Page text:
The 2018/19 Scottish budget was passed by Holyrood on 21 February, but what does this really mean for Scottish Tax Residents?
Derek MacKay was keen to confirm the many winners, including those individuals earning less than £26,000, who make up around 55% of the Scottish tax paying population. They will now, comparatively speaking, pay less tax than their English counterparts.
However, the losers include some 1.1M Scots, who will now pay more tax than people in England on the same earnings.
Highest Rate of Marginal Tax and National Insurance rate in the UK
An unfortunate headline, but one impact of these changes results in Scottish resident employees earning between £43,430 and £46,350, now paying 53% tax and national insurance, compared to 32% in the rest of the UK. This 53% rate, is actually some 6% higher than someone in England earning £1M a year, who then receives just £1 extra in earnings.
In addition, individuals earning over £100,000 will lose 63.5% in tax and national insurance on every pound up to £123,700, as their personal allowance is tapered away to zero, compared with 62% in the rest of the UK.
Working the numbers
It’s complicated !
HMRC fully accept their tax calculators haven’t been able to cope since changes to savings allowances in 2016, and taxpayers have faced unnecessary tax bills as a consequence.
This doesn’t provide taxpayers with any confidence that they will get it right for 2018/19, particularly if you are someone who will paying tax on income partly at English rates, and some at Scottish rates, which involves also having to take into account different tax bands in both countries, on the different sources of income.
How will this affect the Business Community ?
Firstly these tax changes only apply to individual taxpayers, not corporate bodies, and only on non savings income. So income from employment, self employment, partnerships, or rents from property investments, will be included in these new rates, but UK ‘English’ rates continue to apply to investment income.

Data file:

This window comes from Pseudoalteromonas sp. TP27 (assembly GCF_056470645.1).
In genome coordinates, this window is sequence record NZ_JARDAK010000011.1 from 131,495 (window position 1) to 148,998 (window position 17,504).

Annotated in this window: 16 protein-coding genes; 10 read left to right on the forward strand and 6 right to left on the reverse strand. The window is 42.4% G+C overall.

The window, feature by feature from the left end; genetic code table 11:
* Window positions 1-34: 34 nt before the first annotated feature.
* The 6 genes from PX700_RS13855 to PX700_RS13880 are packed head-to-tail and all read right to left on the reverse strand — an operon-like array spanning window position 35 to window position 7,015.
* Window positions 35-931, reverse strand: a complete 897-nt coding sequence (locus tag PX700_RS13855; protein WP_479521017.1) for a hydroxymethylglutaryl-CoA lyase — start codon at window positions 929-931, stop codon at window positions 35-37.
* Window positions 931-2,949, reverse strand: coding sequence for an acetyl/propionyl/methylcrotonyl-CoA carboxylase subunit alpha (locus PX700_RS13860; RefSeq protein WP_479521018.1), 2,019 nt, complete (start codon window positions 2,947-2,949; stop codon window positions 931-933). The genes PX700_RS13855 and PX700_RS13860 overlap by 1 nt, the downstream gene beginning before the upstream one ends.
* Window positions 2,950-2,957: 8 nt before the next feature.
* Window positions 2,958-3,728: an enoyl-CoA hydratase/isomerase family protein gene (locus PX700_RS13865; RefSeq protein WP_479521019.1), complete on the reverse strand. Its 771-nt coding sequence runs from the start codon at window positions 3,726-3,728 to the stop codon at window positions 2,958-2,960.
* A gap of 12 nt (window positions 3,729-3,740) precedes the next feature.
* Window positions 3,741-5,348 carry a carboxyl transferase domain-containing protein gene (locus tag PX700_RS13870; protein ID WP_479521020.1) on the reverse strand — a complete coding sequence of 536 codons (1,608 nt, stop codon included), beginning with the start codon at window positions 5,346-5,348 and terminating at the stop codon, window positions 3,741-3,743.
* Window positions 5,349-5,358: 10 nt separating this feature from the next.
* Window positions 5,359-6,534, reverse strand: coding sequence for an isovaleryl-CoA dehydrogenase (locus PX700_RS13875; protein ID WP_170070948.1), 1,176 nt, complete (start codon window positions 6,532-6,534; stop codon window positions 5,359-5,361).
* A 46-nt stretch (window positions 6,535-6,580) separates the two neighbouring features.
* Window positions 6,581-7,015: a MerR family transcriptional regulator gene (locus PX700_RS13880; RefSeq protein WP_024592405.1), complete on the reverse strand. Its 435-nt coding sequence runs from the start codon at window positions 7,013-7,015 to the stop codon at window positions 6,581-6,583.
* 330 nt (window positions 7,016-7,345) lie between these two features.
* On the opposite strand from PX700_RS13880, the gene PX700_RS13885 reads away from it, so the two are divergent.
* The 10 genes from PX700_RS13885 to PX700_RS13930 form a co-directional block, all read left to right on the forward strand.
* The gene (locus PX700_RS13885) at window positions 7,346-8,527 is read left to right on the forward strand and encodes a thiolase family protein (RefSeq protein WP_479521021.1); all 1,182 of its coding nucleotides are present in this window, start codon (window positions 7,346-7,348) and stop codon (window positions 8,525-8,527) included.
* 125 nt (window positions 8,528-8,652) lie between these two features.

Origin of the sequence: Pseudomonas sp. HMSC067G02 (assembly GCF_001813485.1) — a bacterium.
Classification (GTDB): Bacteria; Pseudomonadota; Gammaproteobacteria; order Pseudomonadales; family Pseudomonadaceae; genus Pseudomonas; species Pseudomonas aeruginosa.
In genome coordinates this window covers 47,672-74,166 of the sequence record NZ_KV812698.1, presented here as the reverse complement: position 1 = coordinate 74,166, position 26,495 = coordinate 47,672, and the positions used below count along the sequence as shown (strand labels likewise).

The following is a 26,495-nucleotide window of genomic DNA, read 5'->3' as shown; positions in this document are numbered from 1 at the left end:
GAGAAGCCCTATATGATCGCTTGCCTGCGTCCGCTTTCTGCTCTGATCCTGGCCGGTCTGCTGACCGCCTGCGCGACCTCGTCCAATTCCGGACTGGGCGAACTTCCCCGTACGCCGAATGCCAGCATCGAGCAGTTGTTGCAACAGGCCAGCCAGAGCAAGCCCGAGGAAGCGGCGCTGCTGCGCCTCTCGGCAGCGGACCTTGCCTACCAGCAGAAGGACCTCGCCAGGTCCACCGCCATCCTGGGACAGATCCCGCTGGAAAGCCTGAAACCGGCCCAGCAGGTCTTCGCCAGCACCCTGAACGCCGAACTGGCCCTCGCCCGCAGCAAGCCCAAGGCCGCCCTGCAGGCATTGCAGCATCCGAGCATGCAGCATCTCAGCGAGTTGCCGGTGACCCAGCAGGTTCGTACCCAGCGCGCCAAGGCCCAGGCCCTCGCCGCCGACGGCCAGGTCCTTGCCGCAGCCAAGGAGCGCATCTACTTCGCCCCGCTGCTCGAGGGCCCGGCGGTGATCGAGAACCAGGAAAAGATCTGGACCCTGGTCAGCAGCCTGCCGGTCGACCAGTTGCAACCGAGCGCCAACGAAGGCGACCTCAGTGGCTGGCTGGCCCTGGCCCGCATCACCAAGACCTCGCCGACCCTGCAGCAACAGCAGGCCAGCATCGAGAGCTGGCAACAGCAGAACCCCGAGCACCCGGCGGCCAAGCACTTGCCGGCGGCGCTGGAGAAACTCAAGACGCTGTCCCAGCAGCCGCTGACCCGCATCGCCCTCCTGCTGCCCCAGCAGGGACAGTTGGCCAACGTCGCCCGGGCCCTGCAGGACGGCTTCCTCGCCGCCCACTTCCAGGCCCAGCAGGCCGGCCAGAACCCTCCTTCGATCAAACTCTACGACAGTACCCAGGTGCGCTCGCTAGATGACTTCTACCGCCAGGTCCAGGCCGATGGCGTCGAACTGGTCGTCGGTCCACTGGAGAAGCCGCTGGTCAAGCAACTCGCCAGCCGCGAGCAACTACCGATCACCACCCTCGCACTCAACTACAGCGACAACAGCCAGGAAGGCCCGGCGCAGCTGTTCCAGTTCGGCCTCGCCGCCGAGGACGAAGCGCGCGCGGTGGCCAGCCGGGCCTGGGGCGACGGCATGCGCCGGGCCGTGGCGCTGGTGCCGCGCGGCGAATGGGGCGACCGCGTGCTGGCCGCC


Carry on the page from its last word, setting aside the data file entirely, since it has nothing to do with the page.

This means shareholders of Limited companies could pay themselves dividends, take advantage of the 2018/19 £2,000 dividend savings allowance, and continue to pay English rates of tax. The added bonus of paying dividends rather than salary, is the National Insurance savings for both shareholder/ company.
Combining this with reducing corporation tax rates, will inevitably result in some unincorporated business, or investment property owners rethinking their current legal structure, and considering incorporation more than ever before. The tax and national insurance savings are attractive, but the compliance and administration costs could be prohibitive, so professional advice must be taken, especially where there are assets held in the business.
HMRC famously coined the phrase ‘Tax doesn’t have to be taxing’. For Scottish Residents, I would definitely beg to differ.
For more information, please contact Lynn Gracie (firstname.lastname@example.org) or your usual AAB contact.
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